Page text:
The peloton goes through the finish at a slower pace, with more riders taking off gillet and getting ready to grab bottles at feed zone.
The gap to the break is now 4:27.
The roads are still dry in Limburg but the winds is getting stronger.
Lastras grabs his musette in the second feed zone. The crowds are huge, with no barriers to hold them back.
The gap is slowly coming down and the break is under control but it will be fascinating to see how long they 11 riders can stay away.
The break is back on the Cauberg, with eight laps to go. Things are steady now but will explode very soon.
The peloton crossed the speed bumps on the descent to the Cauberg. Hopefully they won't cause any crashes later on.
Over the top of the Cauberg, Juan Antonio Felcha surges away, with Steve Cummings (Great Britain) and half a dozen other riders going with him.
The attack looks good but perhaps a little large to stay clear.
Steve was on for the last hour or so, now Susan is back.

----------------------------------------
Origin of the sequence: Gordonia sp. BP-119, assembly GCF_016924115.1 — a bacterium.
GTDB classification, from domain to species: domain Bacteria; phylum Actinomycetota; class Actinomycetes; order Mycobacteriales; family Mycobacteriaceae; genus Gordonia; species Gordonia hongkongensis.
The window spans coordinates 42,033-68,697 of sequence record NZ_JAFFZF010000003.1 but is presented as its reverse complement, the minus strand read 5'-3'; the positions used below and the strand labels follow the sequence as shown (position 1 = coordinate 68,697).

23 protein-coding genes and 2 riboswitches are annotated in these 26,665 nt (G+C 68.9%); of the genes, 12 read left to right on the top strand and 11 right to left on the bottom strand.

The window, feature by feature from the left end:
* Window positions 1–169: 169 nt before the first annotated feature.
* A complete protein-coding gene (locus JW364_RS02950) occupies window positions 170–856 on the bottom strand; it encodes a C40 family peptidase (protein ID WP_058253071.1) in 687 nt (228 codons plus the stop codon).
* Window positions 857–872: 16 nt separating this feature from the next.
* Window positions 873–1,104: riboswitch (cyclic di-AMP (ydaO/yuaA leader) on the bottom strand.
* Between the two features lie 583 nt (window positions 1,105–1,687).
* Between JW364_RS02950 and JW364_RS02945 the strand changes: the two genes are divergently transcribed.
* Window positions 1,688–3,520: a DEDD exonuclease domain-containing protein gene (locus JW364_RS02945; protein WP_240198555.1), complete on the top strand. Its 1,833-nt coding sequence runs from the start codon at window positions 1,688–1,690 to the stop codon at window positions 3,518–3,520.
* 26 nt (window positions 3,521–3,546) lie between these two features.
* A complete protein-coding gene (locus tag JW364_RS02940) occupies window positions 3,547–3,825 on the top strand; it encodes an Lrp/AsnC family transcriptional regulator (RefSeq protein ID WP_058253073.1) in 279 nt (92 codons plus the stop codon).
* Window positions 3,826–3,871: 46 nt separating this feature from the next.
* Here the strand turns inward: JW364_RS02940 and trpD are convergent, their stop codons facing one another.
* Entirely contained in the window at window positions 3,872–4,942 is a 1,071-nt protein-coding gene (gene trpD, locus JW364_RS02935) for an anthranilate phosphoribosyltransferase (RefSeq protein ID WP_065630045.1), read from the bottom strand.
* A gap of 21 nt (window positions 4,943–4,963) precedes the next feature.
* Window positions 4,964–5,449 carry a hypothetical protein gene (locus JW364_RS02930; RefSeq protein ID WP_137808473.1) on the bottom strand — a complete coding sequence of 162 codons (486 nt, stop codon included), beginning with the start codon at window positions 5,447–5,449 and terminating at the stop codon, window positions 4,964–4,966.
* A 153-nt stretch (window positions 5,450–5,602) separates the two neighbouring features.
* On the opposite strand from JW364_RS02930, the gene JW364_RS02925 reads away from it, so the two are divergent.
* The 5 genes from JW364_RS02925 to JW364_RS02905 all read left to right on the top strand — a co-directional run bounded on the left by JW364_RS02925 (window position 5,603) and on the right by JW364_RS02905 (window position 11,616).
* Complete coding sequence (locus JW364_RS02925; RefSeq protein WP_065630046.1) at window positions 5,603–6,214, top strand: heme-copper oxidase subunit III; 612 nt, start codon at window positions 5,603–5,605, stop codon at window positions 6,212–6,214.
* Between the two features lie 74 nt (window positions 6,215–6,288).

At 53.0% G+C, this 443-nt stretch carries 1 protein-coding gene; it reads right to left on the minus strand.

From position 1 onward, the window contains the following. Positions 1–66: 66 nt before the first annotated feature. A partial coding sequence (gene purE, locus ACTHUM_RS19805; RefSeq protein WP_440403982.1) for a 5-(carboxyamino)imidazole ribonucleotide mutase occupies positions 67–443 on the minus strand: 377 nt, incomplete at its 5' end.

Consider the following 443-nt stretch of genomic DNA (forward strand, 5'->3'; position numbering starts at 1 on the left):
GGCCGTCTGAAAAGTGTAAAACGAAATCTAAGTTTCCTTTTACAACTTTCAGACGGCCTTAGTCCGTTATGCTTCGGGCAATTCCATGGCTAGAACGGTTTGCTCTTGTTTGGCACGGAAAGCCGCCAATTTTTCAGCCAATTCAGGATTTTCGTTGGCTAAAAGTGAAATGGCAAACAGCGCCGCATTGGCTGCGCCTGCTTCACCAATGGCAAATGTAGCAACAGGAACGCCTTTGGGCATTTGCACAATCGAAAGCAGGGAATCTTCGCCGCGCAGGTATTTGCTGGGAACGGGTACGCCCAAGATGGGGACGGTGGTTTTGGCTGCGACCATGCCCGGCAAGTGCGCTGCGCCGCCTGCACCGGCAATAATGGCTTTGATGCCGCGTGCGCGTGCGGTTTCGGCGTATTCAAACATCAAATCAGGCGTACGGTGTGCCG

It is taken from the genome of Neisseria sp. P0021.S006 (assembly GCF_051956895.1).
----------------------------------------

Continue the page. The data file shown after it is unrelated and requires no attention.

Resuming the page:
We had a small three-man crash near the back of the field, but looks like everyone is ok.
In there are Beppu (Japan), Nocentini (Italy), Bouet (France), Fuglsang (Denmark), Meersmann (Belgium), Schar (Switzerland) and Matthews (Australia).
Behind Belgium is leading the chase.
9 or 10 riders have formed a group which is abaut 11 seconds ahead of the field. The lead group now has just over three and a half minutes on them all.
After 3:25 of racing, the average speed has been over 43km/h.
The chase group, with some 11 seconds on the field is:
Cummings (GB), Flecha (Spain), Nocentini (Italy), Meersman (Belgium), Matthews (Australia), Bouet (France), Schär (SwitzerlandI), Beppu (Japan), and Fuglsang (Denmark).
The chase group is moving well and is now 2:33 back. We don't have a new time for the peloton.
Cavendish takes his leave from the peloton now. He has done an enormous amount of work for his GB teammates.
It looks like race over for Mark Cavendish. He's dropped off the back of the peloton on the Bemelerberg climb. He will no doubt climb off at the feed zone. His year as world champion is officially over.